This is the season that wears me out.
After having the better part of five weeks where I could put my leg up every night, tonight starts the long march toward Finals Week and fewer evening commitments.
This weekend: sing on a composer showcase concert on Friday evening; attend a Conservatory show on Saturday evening; sing Sunday afternoon on a showcase concert at a local church, then attend a Music concert in the evening.
Next week: attend concert on Monday; produce a guest lecture on Tuesday; home on Wednesday evening; attend a Shakespeare production on Thursday; attend senior recital on Friday; attend SLSO on Saturday; attend community engagement concert on Sunday.
The week of April 7 is very similar, except that I will leave on Friday, after new-student auditions, by train for Lee’s Summit for the induction ceremony on Saturday, then return by train on Sunday.
And then we have Holy Week. And then the final concert week of the semester.
Looking at the next month, the only night I’m at home is Wednesday evenings. Every other night, save for one Thursday, has something on it.
Such is the life this time of year! Jean the Magnificent and I were lamenting this week, and then we realized that every year — truly, every year — these first five weeks after Spring Break are the busiest of the year with performances, ending one semester, advising and enrolling for another, planning another year, concluding and beginning and continuing. It’s all part of the cycle. And we’d have it no other way.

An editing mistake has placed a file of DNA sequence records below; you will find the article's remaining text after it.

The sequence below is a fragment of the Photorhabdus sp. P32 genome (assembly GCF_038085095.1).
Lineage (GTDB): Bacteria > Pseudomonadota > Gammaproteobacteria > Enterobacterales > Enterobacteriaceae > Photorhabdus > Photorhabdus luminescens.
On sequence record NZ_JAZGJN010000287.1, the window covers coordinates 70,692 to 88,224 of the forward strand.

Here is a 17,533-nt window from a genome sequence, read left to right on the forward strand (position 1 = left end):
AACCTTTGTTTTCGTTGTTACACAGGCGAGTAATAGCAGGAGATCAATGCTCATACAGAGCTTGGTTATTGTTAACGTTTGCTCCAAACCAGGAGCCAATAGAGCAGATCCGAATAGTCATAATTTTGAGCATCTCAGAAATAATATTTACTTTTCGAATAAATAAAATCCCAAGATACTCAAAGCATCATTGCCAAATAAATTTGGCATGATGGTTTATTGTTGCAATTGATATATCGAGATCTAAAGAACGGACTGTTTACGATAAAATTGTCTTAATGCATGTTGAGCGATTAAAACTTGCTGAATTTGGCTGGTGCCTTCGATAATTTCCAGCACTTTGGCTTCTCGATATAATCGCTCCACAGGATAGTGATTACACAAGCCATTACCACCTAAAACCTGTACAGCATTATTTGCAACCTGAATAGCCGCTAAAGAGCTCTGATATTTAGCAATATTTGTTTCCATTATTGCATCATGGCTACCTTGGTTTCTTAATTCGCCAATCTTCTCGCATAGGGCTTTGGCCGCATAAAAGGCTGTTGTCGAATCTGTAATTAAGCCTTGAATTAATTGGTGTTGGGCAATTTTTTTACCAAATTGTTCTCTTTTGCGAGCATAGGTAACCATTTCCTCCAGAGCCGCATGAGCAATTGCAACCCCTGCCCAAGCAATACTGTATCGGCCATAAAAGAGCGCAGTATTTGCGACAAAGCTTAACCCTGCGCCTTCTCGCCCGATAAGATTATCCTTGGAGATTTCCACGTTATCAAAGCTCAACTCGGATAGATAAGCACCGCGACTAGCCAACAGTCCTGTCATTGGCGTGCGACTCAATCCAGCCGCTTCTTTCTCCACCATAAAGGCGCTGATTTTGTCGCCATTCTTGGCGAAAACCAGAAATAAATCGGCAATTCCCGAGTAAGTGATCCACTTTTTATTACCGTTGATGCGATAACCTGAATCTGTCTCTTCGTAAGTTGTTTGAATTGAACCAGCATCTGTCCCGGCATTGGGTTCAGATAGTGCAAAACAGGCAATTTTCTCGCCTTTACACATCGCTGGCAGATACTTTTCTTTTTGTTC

What a delight today in Little Rock . . . to see colleagues and friends from around a multi-state region. Amy Rosine Underwood and I were in doctoral study together. Jeff Thyer was my Ball State student, as was Jill Burleson. Bruce Dickerson has been a friend and colleague for many years, as have many others from the Kansas City area. Gretchen Harrison carries on a legacy that makes other envious. And on and on.
The Webster students have arrived. While I am back in my room resting my leg, they are at the evening concert tonight featuring Arkansas choirs.
My bow tie was a hit today.
Tomorrow calls for an early start, as the Chamber Singers have a crack-of-dawn sound check, then a 10.30 a.m. concert at Robinson Center Concert hall. And then I head back home, but not before seeing Jimmy Stevens off to Vienna at the Little Rock airport.
And Spring is here!
I’m in Little Rock. And after getting the Webster University exhibit all set up this morning, and then having breakfast with a college from the University of Central Missouri, I am taking some leisure in my hotel room overlooking downtown Little Rock.
(And I’m using ‘leisure’ so that I can tie this in with my Throwback Thursday photo, from 1976.)
My leg is already tired. I slept poorly last evening. But I’m delighted to be here, and amubalatory. And I’m already delighted to see many old friends from the last 25 years as a choral musician.